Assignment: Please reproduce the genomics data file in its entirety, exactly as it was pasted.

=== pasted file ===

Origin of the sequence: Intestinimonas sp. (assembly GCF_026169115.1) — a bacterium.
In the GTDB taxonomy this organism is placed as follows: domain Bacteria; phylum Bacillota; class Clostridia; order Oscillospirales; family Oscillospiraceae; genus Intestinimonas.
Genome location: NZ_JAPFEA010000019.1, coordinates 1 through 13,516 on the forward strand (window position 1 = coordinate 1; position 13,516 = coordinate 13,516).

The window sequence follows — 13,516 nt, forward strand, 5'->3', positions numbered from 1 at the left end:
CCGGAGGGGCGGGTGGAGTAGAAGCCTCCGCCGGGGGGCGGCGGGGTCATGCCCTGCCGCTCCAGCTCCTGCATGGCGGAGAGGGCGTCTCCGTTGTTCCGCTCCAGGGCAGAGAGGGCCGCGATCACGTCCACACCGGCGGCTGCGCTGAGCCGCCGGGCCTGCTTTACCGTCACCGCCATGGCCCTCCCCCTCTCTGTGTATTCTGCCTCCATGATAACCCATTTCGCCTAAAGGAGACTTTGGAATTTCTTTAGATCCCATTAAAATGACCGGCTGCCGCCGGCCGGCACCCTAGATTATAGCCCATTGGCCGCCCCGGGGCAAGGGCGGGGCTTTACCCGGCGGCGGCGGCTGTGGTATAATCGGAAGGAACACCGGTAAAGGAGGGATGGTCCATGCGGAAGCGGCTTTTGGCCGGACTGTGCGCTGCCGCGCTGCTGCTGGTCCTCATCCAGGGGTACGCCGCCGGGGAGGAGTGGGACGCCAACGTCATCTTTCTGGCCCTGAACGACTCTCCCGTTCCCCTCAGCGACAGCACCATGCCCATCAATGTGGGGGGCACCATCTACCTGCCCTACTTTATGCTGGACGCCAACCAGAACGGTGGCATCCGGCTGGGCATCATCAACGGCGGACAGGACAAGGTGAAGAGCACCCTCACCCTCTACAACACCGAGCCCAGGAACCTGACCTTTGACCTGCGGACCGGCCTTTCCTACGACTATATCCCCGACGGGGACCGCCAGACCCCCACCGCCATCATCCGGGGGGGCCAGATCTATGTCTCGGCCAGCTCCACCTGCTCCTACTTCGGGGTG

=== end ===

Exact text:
Origin of the sequence: Intestinimonas sp. (assembly GCF_026169115.1) — a bacterium.
In the GTDB taxonomy this organism is placed as follows: domain Bacteria; phylum Bacillota; class Clostridia; order Oscillospirales; family Oscillospiraceae; genus Intestinimonas.
Genome location: NZ_JAPFEA010000019.1, coordinates 1 through 13,516 on the forward strand (window position 1 = coordinate 1; position 13,516 = coordinate 13,516).

The window sequence follows — 13,516 nt, forward strand, 5'->3', positions numbered from 1 at the left end:
CCGGAGGGGCGGGTGGAGTAGAAGCCTCCGCCGGGGGGCGGCGGGGTCATGCCCTGCCGCTCCAGCTCCTGCATGGCGGAGAGGGCGTCTCCGTTGTTCCGCTCCAGGGCAGAGAGGGCCGCGATCACGTCCACACCGGCGGCTGCGCTGAGCCGCCGGGCCTGCTTTACCGTCACCGCCATGGCCCTCCCCCTCTCTGTGTATTCTGCCTCCATGATAACCCATTTCGCCTAAAGGAGACTTTGGAATTTCTTTAGATCCCATTAAAATGACCGGCTGCCGCCGGCCGGCACCCTAGATTATAGCCCATTGGCCGCCCCGGGGCAAGGGCGGGGCTTTACCCGGCGGCGGCGGCTGTGGTATAATCGGAAGGAACACCGGTAAAGGAGGGATGGTCCATGCGGAAGCGGCTTTTGGCCGGACTGTGCGCTGCCGCGCTGCTGCTGGTCCTCATCCAGGGGTACGCCGCCGGGGAGGAGTGGGACGCCAACGTCATCTTTCTGGCCCTGAACGACTCTCCCGTTCCCCTCAGCGACAGCACCATGCCCATCAATGTGGGGGGCACCATCTACCTGCCCTACTTTATGCTGGACGCCAACCAGAACGGTGGCATCCGGCTGGGCATCATCAACGGCGGACAGGACAAGGTGAAGAGCACCCTCACCCTCTACAACACCGAGCCCAGGAACCTGACCTTTGACCTGCGGACCGGCCTTTCCTACGACTATATCCCCGACGGGGACCGCCAGACCCCCACCGCCATCATCCGGGGGGGCCAGATCTATGTCTCGGCCAGCTCCACCTGCTCCTACTTCGGGGTG